Three Epic Park Projects That Could Transform SA
Published: July 31, 2013
“This is not your typical park,” Avery said from her office within the San Antonio River Authority headquarters, “no swing sets, no grilling, no birthday parties.” Like Confluence, Avery is petite and matter-of-fact. The ideas for Confluence, so named because it’s located where San Pedro creek and the San Antonio River converge, came about from asking the River Authority’s existing educational outreach coordinators what they needed to get more kids to the river for field trips and lessons.
Some of the requirements were rudimentary: a parking lot that could accommodate school busses; a place to store equipment and educational materials; a pavilion where field trippers could gather and eat lunch or attend an outdoor class.
The Foundation soon went beyond basic, envisioning an interactive learning destination to compensate for the very little outdoor-oriented education most public school children receive. They recruited big name firm Ball-Nogues out of Los Angeles, Calif., to design the park, including a solar-powered pavilion, community gardens, rainwater catchment, and interactive learning stations based on the area’s biodiversity. Local artist and former SARF board member Stuart Allen is the project manager.
SARF is already in talks with local universities to implement something like a residency program for graduate students in relevant fields, which would provide nearby housing in exchange for research conducted along the San Antonio river and possibly some caretaker-type work.
While education is the privately funded Confluence’s primary focus, Avery says the Foundation plans to make the park available to the public as well. “We want it to be used all the time,” she said. The current eye-catching design, still very much in the conceptual phase, is a deliberate play to get the attention of likeminded communities and organizations, so that they too might consider a sustainable outdoor education facility a neighborhood necessity.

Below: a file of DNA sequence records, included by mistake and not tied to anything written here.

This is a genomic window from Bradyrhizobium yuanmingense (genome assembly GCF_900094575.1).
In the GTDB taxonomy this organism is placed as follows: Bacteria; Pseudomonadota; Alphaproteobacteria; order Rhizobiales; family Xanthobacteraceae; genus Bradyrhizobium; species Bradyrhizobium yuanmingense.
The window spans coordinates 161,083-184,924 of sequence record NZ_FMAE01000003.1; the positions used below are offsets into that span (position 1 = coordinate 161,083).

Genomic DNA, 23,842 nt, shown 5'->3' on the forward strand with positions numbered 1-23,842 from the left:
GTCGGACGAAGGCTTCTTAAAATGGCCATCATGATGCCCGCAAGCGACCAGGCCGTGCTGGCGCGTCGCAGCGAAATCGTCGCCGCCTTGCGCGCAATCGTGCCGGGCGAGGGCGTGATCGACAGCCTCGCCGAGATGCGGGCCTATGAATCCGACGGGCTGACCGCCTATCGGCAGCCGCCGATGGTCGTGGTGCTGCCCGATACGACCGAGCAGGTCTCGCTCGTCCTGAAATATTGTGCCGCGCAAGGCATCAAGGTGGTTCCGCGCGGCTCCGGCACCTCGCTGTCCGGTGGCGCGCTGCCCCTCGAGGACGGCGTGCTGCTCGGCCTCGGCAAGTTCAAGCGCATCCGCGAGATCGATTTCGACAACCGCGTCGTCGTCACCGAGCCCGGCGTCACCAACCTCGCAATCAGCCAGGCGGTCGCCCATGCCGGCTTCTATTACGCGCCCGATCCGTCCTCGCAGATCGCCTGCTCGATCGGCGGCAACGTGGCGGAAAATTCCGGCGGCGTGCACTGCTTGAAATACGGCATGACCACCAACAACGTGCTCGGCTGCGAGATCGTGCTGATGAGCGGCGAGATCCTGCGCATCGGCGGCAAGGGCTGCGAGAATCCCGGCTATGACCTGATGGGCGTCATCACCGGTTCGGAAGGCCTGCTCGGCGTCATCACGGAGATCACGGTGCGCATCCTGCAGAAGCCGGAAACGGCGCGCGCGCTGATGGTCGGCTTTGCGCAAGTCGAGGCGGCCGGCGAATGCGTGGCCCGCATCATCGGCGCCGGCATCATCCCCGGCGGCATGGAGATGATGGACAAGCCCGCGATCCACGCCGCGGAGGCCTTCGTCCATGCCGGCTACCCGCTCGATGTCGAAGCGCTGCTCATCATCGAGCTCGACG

Not every green space project needs to have top-dollar design and King Ranch-sized sites to be transformative, however. The River Authority is involved in another joint effort that hopes to bring the success of the river expansions and the Leon and Salado creek greenways to much smaller streams.
A frayed knot of channelized creeks—Alazán, Apache, Martínez and San Pedro—currently define San Antonio’s West Side. From Martínez Creek near Hildebrand Avenue down to the Apache and San Pedro creeks which eventually converge with the San Antonio River near Confluence Park’s site on the South Side, these waterways were last touched by the U.S. Army Corps of Engineers for flood control purposes in the 1950s-70s, creating effective, but ugly and ultimately neglected, areas of negative space throughout several residential zones.
Some of the creek beds, like Martinez, are coated in overgrown weeds and grasses as high as five feet tall running from the stream itself right up to what few crumbling sidewalks border the creek. Others have feeble “No Dumping” signs amid banks covered in broken glass, plastic bags and, in one case, a television set that had tumbled down the bank, leaving bits of wire, screen and casing in its wake. In each area, the creek causes streets to dead end and splits neighborhoods into pieces.
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